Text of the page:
Mongolian tour guide

Mongolia national wrestling

Updated: Jul 18, 2019

The most popular sport in Mongolia since the 12th century, Mongolian wrestling is based on distinctive rules. Stories of champion wrestlers (Middle Mongolian, böke, modern, bökh), including CHINGGIS KHAN’s halfbrother Belgütei, show that wrestling was popular throughout the empire period.

Mongolian khans took pride in the strength of their wrestlers and set them fighting against those from subjugated countries. QAIDU KHAN’s daughter Qutulun (d. 1306) became famous as a wrestler.

Little, however, is known of the clothing or style of Mongolian wrestling then. All rounds in modern Mongolian wrestling begin in a standing position. Whoever lets any part of his trunk, knees, or elbow touch the ground loses. The palms may touch the ground legally, allowing a wrestler on his hands and feet to stay in the match. Mongolian wrestling always

takes place in the open on grassy ground, and the wrestlers do not need to stay within a defined ring. The feet can be used to trip the opponent, but kicking and punching are not allowed.

Wrestlers’ clothing varies but includes a tight-fitting zodog (Inner Mongolian, jodog), or cut-away shirt, which

gives a standard grip for the wrestlers. Inner Mongolian wrestlers wear a short-sleeved jodog of brass-studded leather, belted over the lower belly but cut away to leave the upper belly, chest, and shoulders bare. Baggy pantaloons (shuudag), mostly white and covered with traditional appliqué patterns and designs, are tucked into traditional upturned leather Mongolian boots, also decorated with appliqué. Inner Mongolian wrestlers frequently wear ropes of twisted KHADAG scarves around their necks.

Mongolian wrestler's hat

Wrestlers in independent Mongolia wear an even shorter cloth zodog with sleeves, which is tied in front with a rope. Rather than pantaloons, they wear cloth briefs, also called shuudag and made of the same material as the zodog. Upturned Mongolian boots complete the costume. KHALKHA Mongolian wrestlers enter the field with a conical hat to which is tied a khadag (ceremonial scarf) that they give to the care of their coach during the actual bout. Buriat and Kalmyk wrestlers in Russia today compete in boxer shorts and athletic shoes.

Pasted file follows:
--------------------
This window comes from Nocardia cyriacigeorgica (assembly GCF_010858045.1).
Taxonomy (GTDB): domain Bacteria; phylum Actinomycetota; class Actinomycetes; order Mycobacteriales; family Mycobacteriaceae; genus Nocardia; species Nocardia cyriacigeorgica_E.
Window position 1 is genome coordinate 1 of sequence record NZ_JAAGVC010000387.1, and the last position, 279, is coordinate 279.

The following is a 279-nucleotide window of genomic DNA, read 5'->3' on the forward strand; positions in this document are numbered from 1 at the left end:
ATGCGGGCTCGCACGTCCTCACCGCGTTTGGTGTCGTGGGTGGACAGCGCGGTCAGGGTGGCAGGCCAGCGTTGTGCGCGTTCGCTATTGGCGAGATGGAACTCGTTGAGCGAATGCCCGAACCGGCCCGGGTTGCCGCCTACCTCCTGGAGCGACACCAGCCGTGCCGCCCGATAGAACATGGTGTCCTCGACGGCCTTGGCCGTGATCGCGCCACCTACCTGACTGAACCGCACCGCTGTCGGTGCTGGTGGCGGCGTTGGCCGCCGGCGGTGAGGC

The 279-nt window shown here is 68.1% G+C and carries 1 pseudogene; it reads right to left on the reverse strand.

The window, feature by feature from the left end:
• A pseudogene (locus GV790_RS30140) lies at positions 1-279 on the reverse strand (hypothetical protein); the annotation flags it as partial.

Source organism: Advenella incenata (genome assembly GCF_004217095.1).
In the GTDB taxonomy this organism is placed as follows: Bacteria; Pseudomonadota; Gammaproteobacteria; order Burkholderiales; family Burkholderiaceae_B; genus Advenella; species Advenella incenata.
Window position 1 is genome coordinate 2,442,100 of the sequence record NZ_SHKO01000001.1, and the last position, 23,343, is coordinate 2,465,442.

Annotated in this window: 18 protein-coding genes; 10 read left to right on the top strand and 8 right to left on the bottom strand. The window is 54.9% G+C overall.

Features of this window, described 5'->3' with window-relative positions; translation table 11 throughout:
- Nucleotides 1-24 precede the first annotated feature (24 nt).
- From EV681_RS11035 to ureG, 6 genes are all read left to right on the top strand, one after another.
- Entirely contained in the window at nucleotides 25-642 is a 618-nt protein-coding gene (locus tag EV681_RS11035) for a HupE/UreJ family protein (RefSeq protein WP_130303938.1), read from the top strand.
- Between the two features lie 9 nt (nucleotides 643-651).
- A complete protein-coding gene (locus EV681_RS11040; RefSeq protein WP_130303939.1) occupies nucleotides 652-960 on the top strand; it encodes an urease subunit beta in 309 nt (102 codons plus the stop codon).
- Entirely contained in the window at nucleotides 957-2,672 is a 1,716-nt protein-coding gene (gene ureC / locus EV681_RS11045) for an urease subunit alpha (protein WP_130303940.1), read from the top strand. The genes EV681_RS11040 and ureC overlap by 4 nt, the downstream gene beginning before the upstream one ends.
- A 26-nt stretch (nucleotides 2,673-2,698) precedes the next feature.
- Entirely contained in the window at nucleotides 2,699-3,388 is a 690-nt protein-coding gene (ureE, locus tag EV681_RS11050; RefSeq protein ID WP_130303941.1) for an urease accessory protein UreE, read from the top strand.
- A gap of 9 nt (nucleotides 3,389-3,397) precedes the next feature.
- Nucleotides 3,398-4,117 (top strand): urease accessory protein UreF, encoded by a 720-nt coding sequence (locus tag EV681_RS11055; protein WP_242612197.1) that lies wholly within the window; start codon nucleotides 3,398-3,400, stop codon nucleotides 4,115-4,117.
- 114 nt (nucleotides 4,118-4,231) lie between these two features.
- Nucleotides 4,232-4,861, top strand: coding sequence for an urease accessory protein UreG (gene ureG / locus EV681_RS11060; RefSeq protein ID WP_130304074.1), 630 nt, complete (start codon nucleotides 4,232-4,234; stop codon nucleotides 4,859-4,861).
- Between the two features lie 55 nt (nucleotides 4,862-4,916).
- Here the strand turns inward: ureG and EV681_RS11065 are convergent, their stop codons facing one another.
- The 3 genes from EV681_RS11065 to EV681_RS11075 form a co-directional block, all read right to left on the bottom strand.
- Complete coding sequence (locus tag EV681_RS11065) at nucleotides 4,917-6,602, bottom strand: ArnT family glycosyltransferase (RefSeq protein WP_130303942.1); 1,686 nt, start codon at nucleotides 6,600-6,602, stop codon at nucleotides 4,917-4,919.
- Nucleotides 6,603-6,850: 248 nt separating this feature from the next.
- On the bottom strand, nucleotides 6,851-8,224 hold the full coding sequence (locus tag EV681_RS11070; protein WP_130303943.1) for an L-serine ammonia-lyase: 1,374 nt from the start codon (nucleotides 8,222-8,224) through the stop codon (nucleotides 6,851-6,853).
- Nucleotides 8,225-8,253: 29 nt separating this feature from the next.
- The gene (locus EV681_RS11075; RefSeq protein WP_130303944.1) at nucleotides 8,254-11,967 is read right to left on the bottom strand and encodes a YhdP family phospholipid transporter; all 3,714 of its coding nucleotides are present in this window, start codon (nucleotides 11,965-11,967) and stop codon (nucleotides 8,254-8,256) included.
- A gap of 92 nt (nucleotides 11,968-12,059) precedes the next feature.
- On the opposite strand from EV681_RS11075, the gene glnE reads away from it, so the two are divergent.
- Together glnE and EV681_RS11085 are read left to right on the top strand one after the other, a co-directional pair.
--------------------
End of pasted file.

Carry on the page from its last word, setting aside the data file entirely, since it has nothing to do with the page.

Wrestling matches occur during NAADAM, or games held in conjunction with summertime religious ceremonies or national holidays. The wrestlers first perform a clockwise circumambulation of the field and traditionally make a libation of mare’s milk to the gods.

Before each match the wrestler’s coach chants a magtaal, or praise for the wrestler (see YÖRÖÖL AND MAGTAAL). The wrestler then gives the coach his hat and performs a dance called “the flapping of the Garuda” (the mythic Indian king of birds) around the banner standard or national flag before touching the ground with his hands. During the bout the competitors’ coaches stand next to them shouting advice in a ritualized language and sometimes slapping the wrestlers’ buttocks or thighs if the contest seems slow.

After one wins the loser passes under the winner’s arm and is slapped on the buttocks, and the winner performs the Garuda dance again. The winner then takes from his coach a handful of crumbly Mongolian cheeses, which he tosses in offering to the local deities and/or the spectators. Young wrestlers eagerly vie to catch and eat these cheeses.

Mongolian wrestlers compete in single-elimination tournaments. Champions are matched with weak contenders in the early rounds so that the final rounds pit major champions against each other. Traditionally, there was no time limit on the rounds, but in the 1960s time limits were introduced, only to be eliminated again in 1996, when a final bout lasted four hours. During the National Holiday Naadam (Ulsynikh Bayar Naadam) in Mongolia’s capital, 512 wrestlers compete.

Winners receive prizes supplied by the organizer of the occasion. The titles of champions include, in ascending order, falcon (nachin), elephant (zaan), lion (arslan), and titan (awarga), which can be given at the provincial or national levels.

The ulsyn awarga (titan of the state) is thus the current national champion in Mongolia. Wrestlers are Mongolia’s most popular sports heroes, and their posters adorn shops, yurts, and rooms throughout Mongolia.

In Inner Mongolia wrestling has less media presence, yet it is still the most popular and widely practiced sport. Wrestling is the only one of the “three manly sports” from which women are, in fact, generally excluded. Indeed, legends in Khalkha speak of the current skimpy zodog and shuudag being adopted deliberately to exclude women. (This perhaps recalls the example of Qaidu’s daughter Qutulun.) In Inner Mongolia women wrestlers, wearing T-shirts under their jodogs, have been included in recent years.

Source: Encyclopedia of mongolia and the mongol empire, Christopher P. Atwood, Indiana University, Bloomington

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